In addition to the sunny rose gardens, Yaddo does contain a shade garden planted with many native wildflowers, among them these pretty Labrador Violets, whose dark-green leaves look as if they were dipped in purple dye.

On my way out of the Yaddo grounds, I stopped by the site where American Bladdernut shrubs had been cut to the ground to make way for security lighting.  The pile of dead trunks and limbs still lay nearby,  but all around the stumps new growth was shooting up from the underground roots.  Now I will have to enlist the groundskeeper's assistance in nurturing these young shrubs to maturity and preventing their future destruction.  American Bladdernut is a lovely and interesting shrub that is native to this part of the northeast, although it is seldom found as far north as Saratoga Springs.  So please think good thoughts about these baby bladdernuts in the hopes that they will thrive.

The Yaddo estate is also home to some majestic old Shagbark Hickories, as well as much smaller offshoots from the big trees.  These little hickories may be small, but their opening buds were as big and beautiful as the ones opening unseen far above my head in the canopy of the old trees.   What a treat to get such a close-up view of this green-velvet bud emerging from its pink satin bud scales.

Last stop of the day was Orra Phelps Nature Preserve in Wilton, but I didn't go there to look for violets.  Masses of pretty Dog Violets line the path there, but I was making a beeline for a patch of Star Chickweed that has such a brief period of bloom I often miss catching it. But this was my lucky day.  There they were, like a firmament on the forest floor. 

This is undoubtedly our showiest chickweed, and although it's a native wildflower, it is rarely found around Saratoga.  I wonder if Orra Phelps herself planted it.  If she did, it has certainly naturalized beautifully here, spreading for many yards either side of the path, and when you can catch it in bloom, it puts on quite a show.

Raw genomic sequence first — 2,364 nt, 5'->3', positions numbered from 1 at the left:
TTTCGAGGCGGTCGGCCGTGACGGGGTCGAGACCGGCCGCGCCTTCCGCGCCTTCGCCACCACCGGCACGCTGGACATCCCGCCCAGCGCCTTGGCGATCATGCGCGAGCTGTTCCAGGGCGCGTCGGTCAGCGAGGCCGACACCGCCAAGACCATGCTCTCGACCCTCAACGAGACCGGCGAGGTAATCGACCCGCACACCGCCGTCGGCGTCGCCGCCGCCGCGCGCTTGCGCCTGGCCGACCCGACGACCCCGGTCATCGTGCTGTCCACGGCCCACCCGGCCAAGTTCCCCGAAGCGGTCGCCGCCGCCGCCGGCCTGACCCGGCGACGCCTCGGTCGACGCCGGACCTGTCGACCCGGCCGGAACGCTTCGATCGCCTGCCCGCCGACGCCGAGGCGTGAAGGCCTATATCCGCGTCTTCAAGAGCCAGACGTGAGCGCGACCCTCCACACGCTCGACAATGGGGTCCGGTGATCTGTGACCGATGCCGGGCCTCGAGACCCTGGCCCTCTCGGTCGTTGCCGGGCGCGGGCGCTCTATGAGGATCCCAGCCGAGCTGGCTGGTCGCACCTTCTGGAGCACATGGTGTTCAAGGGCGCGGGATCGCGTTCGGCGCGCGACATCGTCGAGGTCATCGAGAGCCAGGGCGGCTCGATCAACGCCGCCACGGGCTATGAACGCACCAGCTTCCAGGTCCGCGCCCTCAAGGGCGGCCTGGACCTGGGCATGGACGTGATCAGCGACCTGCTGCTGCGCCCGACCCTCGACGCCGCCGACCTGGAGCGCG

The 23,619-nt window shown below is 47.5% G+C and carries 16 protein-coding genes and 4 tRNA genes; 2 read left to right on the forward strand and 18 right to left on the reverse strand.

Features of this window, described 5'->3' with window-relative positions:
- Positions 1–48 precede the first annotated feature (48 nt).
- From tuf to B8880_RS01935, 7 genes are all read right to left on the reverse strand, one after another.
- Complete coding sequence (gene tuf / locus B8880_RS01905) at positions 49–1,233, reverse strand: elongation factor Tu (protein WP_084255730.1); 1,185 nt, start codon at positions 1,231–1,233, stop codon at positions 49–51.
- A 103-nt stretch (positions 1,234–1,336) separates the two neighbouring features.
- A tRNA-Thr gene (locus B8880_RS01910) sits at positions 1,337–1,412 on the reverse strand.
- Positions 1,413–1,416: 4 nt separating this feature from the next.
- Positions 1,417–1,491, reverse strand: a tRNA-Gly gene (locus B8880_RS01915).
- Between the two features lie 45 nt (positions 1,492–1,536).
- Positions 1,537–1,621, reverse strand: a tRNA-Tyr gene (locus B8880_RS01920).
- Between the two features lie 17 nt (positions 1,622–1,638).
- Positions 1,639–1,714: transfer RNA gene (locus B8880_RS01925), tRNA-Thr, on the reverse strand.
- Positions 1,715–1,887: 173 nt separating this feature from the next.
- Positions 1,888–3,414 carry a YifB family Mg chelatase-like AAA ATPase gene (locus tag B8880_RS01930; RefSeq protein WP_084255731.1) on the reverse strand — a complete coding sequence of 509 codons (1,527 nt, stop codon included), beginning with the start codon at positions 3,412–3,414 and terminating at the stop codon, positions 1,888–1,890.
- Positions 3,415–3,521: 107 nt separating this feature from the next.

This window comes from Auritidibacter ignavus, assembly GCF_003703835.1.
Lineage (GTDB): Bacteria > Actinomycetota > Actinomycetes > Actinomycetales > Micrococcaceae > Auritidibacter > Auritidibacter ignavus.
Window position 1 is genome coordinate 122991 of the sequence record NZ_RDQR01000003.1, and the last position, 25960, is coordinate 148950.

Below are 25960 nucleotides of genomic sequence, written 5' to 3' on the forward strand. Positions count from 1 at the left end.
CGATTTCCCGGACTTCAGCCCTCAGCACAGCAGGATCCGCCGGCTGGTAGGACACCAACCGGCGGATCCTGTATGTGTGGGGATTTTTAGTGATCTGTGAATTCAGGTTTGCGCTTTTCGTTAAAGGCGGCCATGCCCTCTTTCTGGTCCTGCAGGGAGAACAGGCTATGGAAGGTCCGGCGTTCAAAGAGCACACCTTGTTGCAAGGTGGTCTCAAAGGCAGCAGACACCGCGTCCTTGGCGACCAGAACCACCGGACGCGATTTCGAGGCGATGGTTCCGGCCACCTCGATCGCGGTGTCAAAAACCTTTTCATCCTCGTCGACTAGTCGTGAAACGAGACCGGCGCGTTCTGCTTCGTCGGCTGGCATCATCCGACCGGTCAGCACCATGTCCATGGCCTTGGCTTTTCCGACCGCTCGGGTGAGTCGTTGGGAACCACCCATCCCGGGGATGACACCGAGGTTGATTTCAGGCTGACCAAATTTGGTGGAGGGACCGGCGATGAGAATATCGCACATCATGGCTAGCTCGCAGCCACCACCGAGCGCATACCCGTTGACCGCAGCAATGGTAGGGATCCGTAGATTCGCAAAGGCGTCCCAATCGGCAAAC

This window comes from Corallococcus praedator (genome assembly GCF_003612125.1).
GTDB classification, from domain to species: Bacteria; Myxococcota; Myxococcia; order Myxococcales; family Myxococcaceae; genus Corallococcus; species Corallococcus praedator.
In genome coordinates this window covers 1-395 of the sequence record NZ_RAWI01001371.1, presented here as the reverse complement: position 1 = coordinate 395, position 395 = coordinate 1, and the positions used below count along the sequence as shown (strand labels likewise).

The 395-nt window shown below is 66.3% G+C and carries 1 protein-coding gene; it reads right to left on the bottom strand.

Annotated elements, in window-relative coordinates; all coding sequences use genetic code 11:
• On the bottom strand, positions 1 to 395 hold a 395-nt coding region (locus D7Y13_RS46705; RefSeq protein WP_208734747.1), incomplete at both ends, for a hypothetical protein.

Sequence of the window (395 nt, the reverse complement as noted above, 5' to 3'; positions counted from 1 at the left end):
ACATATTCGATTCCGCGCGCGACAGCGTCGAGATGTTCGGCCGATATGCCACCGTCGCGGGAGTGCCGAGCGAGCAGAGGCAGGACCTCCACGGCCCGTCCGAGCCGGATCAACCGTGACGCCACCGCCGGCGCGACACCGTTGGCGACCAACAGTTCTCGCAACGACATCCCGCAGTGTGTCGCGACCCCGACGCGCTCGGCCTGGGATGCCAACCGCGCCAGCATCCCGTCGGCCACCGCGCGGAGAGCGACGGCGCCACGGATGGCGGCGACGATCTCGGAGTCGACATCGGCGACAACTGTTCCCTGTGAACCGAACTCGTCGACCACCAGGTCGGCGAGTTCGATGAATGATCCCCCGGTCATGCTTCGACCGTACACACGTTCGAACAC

I would have loved to show you this little Red Eft,  but he skedaddled as soon as I poked my camera lens at him.  What a cutie!


"Auntie" sezzzzzz... said...

I never thought of Yaddo, for viewing Violets! Thank you, for teaching this long-time resident, many new things.

Oh those masses of Common Blue Violets, which ornament the bank beneath the pergola.

Must go! Must see! Must enjoy!

And of course, must take photos. :-)

"A fine bunch of water lilies you turned out to be.
I'd like to see anybody make me wash,
if I didn't wanna."


Caroline said...

Beautiful! I love the retreating red eft bum.

Woodswalker said...

Yes, Auntie, Yaddo is great for violets, both ones that have been planted by the gardeners in the woodland garden, and those that grow wild in the grass, including two I didn't mention here, Dog Violet and Sweet White Violet. I will be looking for your photos of them in your delightful blog, which my readers can access by clicking on your name.

Thanks, Caroline. I was going to toss that photo because I didn't get the whole critter, but then I thought again, how perfectly it represented what we most often see. And he has a really cute little bum, doesn't he? Or she?

hikeagiant2 said...

The chickweed has such a beautiful crown! Glad you left the eft!